Subrogation is a term that's well-known among legal and insurance professionals but sometimes not by the policyholders they represent. Even if you've never heard the word before, it is in your benefit to understand an overview of how it works. The more you know, the more likely an insurance lawsuit will work out in your favor.
Every insurance policy you own is a promise that, if something bad happens to you, the company on the other end of the policy will make restitutions without unreasonable delay. If your home burns down, for instance, your property insurance steps in to remunerate you or enable the repairs, subject to state property damage laws.
But since figuring out who is financially accountable for services or repairs is usually a confusing affair – and delay in some cases compounds the damage to the policyholder – insurance firms often opt to pay up front and figure out the blame later. They then need a method to get back the costs if, when there is time to look at all the facts, they weren't actually in charge of the expense.
Can You Give an Example?
You are in a car accident. Another car crashed into yours. The police show up to assess the situation, you exchange insurance details, and you go on your way. You have comprehensive insurance and file a repair claim. Later police tell the insurance companies that the other driver was entirely at fault and his insurance should have paid for the repair of your auto. How does your insurance company get its money back?
How Does Subrogation Work?
This is where subrogation comes in. It is the method that an insurance company uses to claim reimbursement when it pays out a claim that turned out not to be its responsibility. Some insurance firms have in-house property damage lawyers and personal injury attorneys, or a department dedicated to subrogation; others contract with a law firm. Ordinarily, only you can sue for damages done to your person or property. But under subrogation law, your insurance company is given some of your rights in exchange for having taken care of the damages. It can go after the money that was originally due to you, because it has covered the amount already.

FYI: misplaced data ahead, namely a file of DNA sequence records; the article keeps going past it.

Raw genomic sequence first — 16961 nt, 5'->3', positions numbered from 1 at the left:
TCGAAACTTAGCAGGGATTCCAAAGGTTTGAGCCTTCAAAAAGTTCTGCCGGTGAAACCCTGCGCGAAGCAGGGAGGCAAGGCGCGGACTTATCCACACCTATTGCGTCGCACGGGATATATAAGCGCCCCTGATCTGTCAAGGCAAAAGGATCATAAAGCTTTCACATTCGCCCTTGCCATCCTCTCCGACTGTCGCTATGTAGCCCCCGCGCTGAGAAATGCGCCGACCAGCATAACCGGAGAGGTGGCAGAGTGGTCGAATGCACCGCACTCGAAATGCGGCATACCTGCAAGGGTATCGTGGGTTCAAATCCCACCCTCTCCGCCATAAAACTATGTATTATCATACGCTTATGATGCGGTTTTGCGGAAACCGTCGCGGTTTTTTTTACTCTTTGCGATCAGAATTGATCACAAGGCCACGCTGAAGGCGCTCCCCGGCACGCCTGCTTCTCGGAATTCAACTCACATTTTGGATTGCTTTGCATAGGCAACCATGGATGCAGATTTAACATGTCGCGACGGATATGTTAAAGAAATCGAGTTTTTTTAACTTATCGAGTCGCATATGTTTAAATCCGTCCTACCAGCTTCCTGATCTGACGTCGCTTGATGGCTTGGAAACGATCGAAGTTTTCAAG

Why Does This Matter to Me?
For a start, if your insurance policy stipulated a deductible, it wasn't just your insurance company who had to pay. In a $10,000 accident with a $1,000 deductible, you have a stake in the outcome as well – namely, $1,000. If your insurance company is lax about bringing subrogation cases to court, it might opt to recoup its expenses by boosting your premiums. On the other hand, if it has a capable legal team and goes after those cases aggressively, it is acting both in its own interests and in yours. If all of the money is recovered, you will get your full deductible back. If it recovers half (for instance, in a case where you are found 50 percent to blame), you'll typically get half your deductible back, depending on the laws in your state.
In addition, if the total price of an accident is more than your maximum coverage amount, you could be in for a stiff bill. If your insurance company or its property damage lawyers, such as auto accident attorney Middle River MD, successfully press a subrogation case, it will recover your losses in addition to its own.
All insurers are not the same. When comparing, it's worth weighing the records of competing companies to determine if they pursue legitimate subrogation claims; if they resolve those claims in a reasonable amount of time; if they keep their clients updated as the case goes on; and if they then process successfully won reimbursements immediately so that you can get your money back and move on with your life. If, instead, an insurer has a record of paying out claims that aren't its responsibility and then protecting its profitability by raising your premiums, even attractive rates won't outweigh the eventual headache.